Dr Naveen Nandal is a research-oriented academician who is not only a good researcher but also an excellent teacher. A PhD holder in Management and a Masters Degree in Marketing and HR, she has a good grasp of multivariate data analysis using advanced statistical software. With 6 Years of experience in academics and research, Dr Nandal has published various books and research papers in Scopus and web of Science Journal. She has also assisted in major UGC project. Dr Nandal is an alumnus of Guru Gobind Singh Indraprastha University, formerly Indraprastha University, New- Delhi.
The coronavirus outbreak has impacted more than 185 countries, and the pandemic has further left various verticals across diverse businesses gasping for breath. COVID-19 has swept off nearly a third of the global market cap and has created a state of panic amongst people. Not just that, the virus is also seen crashing economies and stock markets, making it a dark, dark phase for investors and businesses.
With tumbling stock prices and a trembling world economy, the novel virus has affected industries drastically, making them crawl their way to survival amidst the crisis. A few sectors which have been impacted intensely in terms of economy and finance in these Coronial times are:
Travel and Aviation Industry in a Soup
The travel and aviation sector are the hardest-hit industries amongst the whole COVID chaos. The vertical has been nosediving ever since the airline services were halted for the time being and governments of various countries took strict measures for the travel and aviation industry to sit back as the nations imposed lockdowns for a decided interval of time. Even after the lockdowns of the countries are lifted, the governments across the globe still have stringent restrictions such as cutting down flights to flatten the curve and prevent the spread of the virus. This has further shaken the entire industry and taking a toll on the economic contribution by the aviation and travel industry.
Global Stock Market and Shares are Seen Plummeting by the Passing Day
The global stock market has been seen nosediving ever since the global outbreak of the virus; impacting not just the economies of a country or two but the whole world.
Talking of the lowest of the lows, it is observed that the Dow and the FTSE have seen their biggest one-day declines since 1987 after the pandemic. All global economies, whether it is Russia, Brazil and France, almost fell around 30 per cent due to the virus.
The FTSE, Dow Jones Industrial Average and the Nikkei have all seen massive falls since the outbreak began on 31 December. Investors fear the spread of the coronavirus will destroy economic growth, and that government action may not be enough to stop the decline.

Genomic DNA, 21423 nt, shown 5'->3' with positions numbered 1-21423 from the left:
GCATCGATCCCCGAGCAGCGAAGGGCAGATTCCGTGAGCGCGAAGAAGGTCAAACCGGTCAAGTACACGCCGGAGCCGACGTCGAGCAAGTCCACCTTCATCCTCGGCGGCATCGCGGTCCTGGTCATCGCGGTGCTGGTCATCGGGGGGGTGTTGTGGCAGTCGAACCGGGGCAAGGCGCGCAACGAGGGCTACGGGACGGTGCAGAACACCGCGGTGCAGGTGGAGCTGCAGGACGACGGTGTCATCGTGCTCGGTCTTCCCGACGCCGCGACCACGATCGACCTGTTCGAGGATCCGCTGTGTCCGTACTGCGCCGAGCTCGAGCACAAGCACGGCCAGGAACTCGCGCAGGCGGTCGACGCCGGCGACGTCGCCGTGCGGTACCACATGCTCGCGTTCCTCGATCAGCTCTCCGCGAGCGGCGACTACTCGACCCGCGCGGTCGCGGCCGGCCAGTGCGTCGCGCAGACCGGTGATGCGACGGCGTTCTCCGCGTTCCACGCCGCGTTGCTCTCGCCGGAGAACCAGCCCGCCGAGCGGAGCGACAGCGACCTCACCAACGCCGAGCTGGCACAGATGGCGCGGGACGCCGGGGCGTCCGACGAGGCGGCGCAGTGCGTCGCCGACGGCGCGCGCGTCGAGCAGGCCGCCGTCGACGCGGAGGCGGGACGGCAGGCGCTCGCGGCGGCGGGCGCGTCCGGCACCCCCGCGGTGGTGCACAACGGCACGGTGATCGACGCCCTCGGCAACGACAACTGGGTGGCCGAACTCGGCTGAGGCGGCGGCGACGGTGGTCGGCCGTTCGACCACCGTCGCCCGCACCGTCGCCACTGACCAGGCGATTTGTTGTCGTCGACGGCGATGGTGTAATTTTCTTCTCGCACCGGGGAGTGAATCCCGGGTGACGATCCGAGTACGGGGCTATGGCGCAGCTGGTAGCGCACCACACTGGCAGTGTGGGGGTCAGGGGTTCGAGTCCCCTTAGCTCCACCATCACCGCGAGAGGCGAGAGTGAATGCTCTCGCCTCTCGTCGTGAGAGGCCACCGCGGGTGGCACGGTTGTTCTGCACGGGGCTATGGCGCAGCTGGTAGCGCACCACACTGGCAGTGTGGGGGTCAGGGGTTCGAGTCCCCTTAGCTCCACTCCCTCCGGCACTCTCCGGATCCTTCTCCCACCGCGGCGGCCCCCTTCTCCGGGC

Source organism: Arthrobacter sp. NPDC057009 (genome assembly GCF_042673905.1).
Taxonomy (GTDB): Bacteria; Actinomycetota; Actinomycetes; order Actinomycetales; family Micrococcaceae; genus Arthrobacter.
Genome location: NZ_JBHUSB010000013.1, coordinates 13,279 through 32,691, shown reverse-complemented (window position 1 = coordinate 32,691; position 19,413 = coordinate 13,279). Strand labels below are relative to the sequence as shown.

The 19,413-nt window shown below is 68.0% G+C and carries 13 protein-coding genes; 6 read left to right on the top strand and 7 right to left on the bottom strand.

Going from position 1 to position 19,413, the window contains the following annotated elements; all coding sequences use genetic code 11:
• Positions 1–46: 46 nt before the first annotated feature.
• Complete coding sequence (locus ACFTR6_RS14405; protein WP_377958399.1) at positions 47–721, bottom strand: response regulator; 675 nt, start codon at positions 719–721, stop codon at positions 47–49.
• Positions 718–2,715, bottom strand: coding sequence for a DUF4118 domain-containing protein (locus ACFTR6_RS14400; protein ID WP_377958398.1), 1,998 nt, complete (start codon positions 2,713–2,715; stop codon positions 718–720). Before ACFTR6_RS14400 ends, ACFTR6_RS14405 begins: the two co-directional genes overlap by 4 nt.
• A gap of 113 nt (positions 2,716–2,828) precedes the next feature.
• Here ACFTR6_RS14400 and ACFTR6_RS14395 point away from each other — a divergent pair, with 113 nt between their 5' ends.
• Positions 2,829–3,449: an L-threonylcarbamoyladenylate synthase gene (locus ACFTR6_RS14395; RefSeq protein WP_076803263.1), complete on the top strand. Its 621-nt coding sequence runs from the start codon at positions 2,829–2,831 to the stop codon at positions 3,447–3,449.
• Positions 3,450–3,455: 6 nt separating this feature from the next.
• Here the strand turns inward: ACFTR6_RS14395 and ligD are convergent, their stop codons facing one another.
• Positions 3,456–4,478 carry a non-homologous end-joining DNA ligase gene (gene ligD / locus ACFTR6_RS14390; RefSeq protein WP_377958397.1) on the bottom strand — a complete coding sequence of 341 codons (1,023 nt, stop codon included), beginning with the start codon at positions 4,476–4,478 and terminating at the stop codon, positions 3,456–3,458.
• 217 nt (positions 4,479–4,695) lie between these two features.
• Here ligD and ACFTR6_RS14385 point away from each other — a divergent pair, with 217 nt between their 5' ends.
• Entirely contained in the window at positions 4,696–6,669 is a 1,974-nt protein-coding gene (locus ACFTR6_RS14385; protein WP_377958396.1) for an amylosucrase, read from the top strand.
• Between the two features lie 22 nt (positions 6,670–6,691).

In response, central banks in many countries slashed interest rates to make borrowing cheaper and encourage spending to uplift the economy. Global markets did also recover some ground in late March after the US Senate passed a $2 trillion (£1.7tn) coronavirus aid bill to help workers and businesses.
Rate of Crude Oil Drops Low
The world pandemic has kept people inside, and demand for oil has dried up. The prices of the crude oil had dipped and were affected by a row between OPEC, the group of oil producers and Russia. This also led to a dip in the pricing. Brent crude is the benchmark used by Europe and the rest of the world. Its price dipped below $20, to the lowest level seen in 18 years.
Russia and other countries have now agreed to cut the production cost, the world still has more crude oil than it can use. Therefore, stabbing the crude oil profits in their gut and contributing to the crash in the economy and on stock markets.
The global economy progresses when there is ample wealth for all and new job opportunities for people to consume and grow with. It is measured by looking at the percentage change in gross domestic product, or the value of goods and services produced, typically over three months or a year. The International Monetary Fund (IMF) went on supporting the reports of the crash-down as it made a statement about the global economy shrinking by up to 3 per cent this year. The IMF described the decline as the worst since the Great Depression of the 1930s.
Although the coronavirus has plunged the world into a crisis like no other, it does expect global growth to rise to 5.8 per cent next year if the pandemic fades away in the second half of 2020.
Layoffs Due to COVID-19
As the World economy falters due to the virus, millions of jobs across sectors are on the line. All over the world, numbers of people are filing for unemployment. The rise in unemployment intensified pressure on the government as the unemployment rate hits a record high. All sectors had to follow the government precautionary measures to limit the spread of the virus, including closing pubs, restaurants, non-essential shops and numerous businesses which led to a sharp decline in the sales which further led to unemployment and layoffs, thus contributing to a ruptured economy.
Stock markets all around the world have hit their rock bottom, and the businesses are struggling to stay afloat due to the downfall of the economy. However, all hope is not lost just yet. Experts say if the virus is controlled and prevented by stringent measures, the economy is going to pick up the pace. Only because the storm is at its peak, does not mean that it is never going to run out of the rain because it will, and that shall indicate the start of a newer era, the one with new hopes and new horizons of successes.